This makes some sense. He wouldn’t want the government to be too much of the people; after all, he’s planning to turn it into an iron-fisted dictatorship as soon as he gets the opportunity. You don’t want to give the people too strong a taste of that sweet freedom; otherwise, they’re more likely to resist when you take it away. But he still needs to look like he’s standing up for the people. This represents a convenient middle ground — being public in his efforts to reform things, but letting the system grind them to a halt here and there, or at least delay or compromise them.
Either way, it’s clear that Palpatine has changed the galaxy substantially over those ten years — enough that he chased off the major corporations and got them ready to make war. And once he gets that war, it’s basically all over.
The best part of this whole thing is that it actually causes Palpatine’s plan to make…a lot of sense, to be honest.
Endgame: Take over the galaxy. In his first step, he becomes a senator on a Galactic Republic member world. It probably didn’t even matter which one; any would do, with the proper planning. That makes the first step comparatively easy, particularly for a Sith Lord and master deceiver.
Step Two: Become chancellor. He starts by playing this game very long-term. He sticks up for the people, supports agendas that favor them, and becomes very popular and well liked as a result. Now, it’s time to start playing the sides against each other. He brings forth legislation that will help the people, at the expense of the corporations. Those corporations are corrupt and have standing armies and representation; he can use that. Because he is, again, a Sith Lord and master deceiver, he’s able to get that legislation past the bureaucrats and lobbyists when pretty much no one else could have. The corporations are all up in arms about it — literally. As Darth Sidious, he approaches a particularly corrupt one, the Trade Federation, with a plan — a plan that involves having them blockade his own planet, the world he represents. Now, he can truly play both sides. The Trade Federation doesn’t know it, but every step of the way, he’s guiding them toward defeat. But he gives them victories — he needs to drive the queen to desperation. He ensures she gets to Coruscant, where she sees the mess that the Republic is. She’s a determined and morally courageous sort, so he knows she’ll take his advice when he suggests she call for a vote of no confidence in the current chancellor. He knows that just as much as he knows that he’s popular, and emerging as a public hero in the Trade Federation situation. His popularity will secure him a nomination as chancellor. Permanently resolving the Naboo situation will guarantee his election. So, he does just that. He guides the Trade Federation to defeat. However, he knows he’ll need the Trade Federation and its army later, so he secretly ensures that its leaders don’t face any real consequences as a result of their trial — as we’re told they didn’t in the second movie.
Step Three: Start a war. He’s already been laying the groundwork. We don’t know when he got his claws into Count Dooku, but given the relationship he later forms with Anakin, we can suspect it began long before Dooku turned Sith. Through Dooku, he gets access to the Jedi archives, orders and army, and erases all the evidence. Palpatine is also working out the details of the war’s outcome at this point. He knows he can’t let the CIS go on the offensive. If they beat the Republic, that will ruin his moves toward galactic domination. He could still do so through the CIS as Darth Sidious, but it would be more difficult. Such a transition of power would take a long time to negotiate, and he wouldn’t be able to simply emerge as the new leader without scaring everyone away. Likely, he would have to climb the ladder again. So, he knows he has to have an army at around the same time he’s fully angered the CIS.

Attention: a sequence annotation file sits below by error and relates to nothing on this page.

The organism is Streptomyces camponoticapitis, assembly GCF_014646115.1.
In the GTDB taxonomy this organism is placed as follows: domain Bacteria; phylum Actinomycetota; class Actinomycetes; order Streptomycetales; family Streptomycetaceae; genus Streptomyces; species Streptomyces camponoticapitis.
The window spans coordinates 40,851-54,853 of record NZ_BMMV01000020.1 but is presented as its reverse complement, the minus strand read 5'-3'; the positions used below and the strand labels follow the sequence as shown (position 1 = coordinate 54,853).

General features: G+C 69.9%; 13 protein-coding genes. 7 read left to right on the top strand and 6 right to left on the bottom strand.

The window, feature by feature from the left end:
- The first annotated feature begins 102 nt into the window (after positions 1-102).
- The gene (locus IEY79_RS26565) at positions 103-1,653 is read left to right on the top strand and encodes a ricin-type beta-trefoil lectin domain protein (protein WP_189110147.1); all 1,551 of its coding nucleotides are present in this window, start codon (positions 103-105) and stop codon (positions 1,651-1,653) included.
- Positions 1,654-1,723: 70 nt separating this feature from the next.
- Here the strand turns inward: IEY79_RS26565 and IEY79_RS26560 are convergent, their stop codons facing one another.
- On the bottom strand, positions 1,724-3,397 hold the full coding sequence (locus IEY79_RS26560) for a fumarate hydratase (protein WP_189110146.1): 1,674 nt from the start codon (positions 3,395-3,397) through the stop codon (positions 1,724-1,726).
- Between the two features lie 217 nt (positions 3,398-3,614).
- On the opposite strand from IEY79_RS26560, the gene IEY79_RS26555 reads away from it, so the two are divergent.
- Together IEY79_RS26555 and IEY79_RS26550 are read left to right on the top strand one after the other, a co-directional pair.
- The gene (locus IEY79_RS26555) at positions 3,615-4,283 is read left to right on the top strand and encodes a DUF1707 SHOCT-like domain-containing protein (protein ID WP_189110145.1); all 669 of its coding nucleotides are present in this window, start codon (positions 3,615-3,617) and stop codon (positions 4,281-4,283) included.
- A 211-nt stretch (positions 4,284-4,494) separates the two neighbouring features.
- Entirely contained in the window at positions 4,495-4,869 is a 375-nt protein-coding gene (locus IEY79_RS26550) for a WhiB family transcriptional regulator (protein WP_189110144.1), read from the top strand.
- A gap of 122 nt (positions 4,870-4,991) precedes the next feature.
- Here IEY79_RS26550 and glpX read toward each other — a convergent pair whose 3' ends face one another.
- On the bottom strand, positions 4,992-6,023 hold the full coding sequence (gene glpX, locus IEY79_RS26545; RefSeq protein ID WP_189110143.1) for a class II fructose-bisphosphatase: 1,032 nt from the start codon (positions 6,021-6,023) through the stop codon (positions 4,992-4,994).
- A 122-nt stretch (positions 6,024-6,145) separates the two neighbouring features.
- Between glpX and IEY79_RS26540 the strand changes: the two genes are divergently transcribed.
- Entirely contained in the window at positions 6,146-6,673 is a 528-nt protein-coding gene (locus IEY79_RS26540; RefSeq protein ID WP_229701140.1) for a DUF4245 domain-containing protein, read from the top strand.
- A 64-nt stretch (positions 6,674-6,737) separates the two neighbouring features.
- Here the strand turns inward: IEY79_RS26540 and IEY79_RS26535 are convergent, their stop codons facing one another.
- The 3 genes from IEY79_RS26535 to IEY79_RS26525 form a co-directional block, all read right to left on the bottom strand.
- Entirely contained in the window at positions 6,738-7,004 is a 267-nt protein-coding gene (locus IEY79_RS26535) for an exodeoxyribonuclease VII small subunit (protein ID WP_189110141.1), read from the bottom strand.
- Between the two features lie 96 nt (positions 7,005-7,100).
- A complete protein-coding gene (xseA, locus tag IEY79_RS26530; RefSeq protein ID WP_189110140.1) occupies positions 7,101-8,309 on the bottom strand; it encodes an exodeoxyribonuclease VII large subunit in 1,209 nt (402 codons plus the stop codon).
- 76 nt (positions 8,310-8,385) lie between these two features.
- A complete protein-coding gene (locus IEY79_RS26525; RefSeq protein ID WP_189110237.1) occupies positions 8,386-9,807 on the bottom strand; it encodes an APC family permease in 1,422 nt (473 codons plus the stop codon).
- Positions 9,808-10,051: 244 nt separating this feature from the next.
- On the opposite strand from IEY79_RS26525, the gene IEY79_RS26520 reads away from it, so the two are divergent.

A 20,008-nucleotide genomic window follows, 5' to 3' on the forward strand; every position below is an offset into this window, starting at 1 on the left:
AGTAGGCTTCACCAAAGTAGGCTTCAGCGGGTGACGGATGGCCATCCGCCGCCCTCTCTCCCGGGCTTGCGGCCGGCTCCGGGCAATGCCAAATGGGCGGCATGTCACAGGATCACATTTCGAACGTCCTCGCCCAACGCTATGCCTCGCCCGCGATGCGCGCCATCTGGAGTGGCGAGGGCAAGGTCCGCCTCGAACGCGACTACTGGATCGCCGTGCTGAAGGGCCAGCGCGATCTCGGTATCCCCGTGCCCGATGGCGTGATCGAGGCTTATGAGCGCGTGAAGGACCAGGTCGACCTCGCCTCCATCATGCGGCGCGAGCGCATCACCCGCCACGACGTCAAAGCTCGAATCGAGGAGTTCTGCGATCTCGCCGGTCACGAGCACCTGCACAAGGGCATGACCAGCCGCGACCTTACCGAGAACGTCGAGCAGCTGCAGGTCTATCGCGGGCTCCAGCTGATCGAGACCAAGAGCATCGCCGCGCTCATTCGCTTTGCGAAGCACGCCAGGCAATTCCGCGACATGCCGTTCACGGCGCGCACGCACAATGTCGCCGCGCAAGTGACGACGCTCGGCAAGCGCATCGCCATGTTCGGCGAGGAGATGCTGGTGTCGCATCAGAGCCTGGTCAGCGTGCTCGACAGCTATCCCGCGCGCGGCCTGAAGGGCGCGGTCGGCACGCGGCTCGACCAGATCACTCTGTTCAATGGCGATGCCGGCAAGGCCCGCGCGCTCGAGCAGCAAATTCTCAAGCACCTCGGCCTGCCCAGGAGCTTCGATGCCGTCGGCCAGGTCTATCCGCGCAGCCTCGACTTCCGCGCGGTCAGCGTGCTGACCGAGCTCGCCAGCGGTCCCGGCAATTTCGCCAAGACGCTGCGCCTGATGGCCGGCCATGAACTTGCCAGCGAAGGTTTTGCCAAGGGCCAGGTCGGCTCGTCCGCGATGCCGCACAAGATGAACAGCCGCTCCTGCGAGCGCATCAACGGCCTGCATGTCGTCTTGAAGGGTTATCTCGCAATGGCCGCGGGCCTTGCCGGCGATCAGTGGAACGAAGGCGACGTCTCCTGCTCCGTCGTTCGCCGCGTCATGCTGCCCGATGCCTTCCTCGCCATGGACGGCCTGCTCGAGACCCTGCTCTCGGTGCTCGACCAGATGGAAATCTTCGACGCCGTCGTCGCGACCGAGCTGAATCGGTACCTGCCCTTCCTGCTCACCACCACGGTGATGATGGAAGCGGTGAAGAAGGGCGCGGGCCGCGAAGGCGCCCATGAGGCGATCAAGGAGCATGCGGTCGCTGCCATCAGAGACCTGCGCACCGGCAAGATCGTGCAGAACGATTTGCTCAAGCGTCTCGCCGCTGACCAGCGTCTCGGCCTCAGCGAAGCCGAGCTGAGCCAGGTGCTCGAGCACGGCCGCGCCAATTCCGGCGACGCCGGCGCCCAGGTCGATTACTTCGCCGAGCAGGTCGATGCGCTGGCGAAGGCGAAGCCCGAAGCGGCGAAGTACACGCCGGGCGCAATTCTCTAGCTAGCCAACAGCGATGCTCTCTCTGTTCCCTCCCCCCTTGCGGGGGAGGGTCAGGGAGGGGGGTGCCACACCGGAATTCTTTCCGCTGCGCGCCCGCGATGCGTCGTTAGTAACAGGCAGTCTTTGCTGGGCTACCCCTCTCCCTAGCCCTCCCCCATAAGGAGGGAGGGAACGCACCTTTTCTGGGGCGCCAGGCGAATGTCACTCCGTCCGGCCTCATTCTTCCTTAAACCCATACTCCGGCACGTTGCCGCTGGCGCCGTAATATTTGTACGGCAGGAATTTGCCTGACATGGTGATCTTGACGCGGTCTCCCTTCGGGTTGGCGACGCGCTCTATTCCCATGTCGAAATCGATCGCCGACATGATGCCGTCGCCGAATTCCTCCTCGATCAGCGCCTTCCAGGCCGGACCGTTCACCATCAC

To facilitate this end, he orders the army straight away, has it developed in secret, and begins the process of democratic reform. Corporations and planets with deeply rooted corporate interests begin to push back. Things get worse; they finally get motivated to leave. He uses Count Dooku to fan those flames — after all, secession and war are probably not good for corporations with interests across an entire galaxy, so they wouldn’t merely be content to separate and do their own thing. They would need the war to protect their own interests. Dooku begins to lead them — but passively, keeping the Republic from leaping but enticing them with the threat. Once the army shows up, it will be hard for the Republic to say no — the money’s been spent, and it’s arrived in the wake of a great threat. Palpatine knows this. He uses it.
After ten years, the pieces are in place. He’s changed the galaxy. The corporations are angry, and they’re fighting him on it. Dooku encourages them to go to war. Palpatine/Sidious works behind the scenes. He gets his army. He incorporates it into the Jedi Order. It’s perfectly positioned when the time comes to rid himself of that threat to his power.
All made possible, according to my insane theory, because of economic conflict.
I really wish I could explore this theory further, but it basically disappears after the second movie. Revenge of the Sith is essentially a Part 2 on Attack of the Clones; the latter creates the situation, and the former follows through on what it does to the characters. And the original trilogy keeps it simple and straightforward, mainly staying away from these gestures at complexity. Funny how such a simple movie can feel so much deeper and more lived-in than these sometimes overcomplicated prequels.
In any case, this has been another episode of Matt Reading Too Deeply Into Things. Tune in next week when I review literally anything, seriously.
…Oh my gosh, I actually just wrote seven Word pages hyperanalyzing the freaking Star Wars prequels what is my life.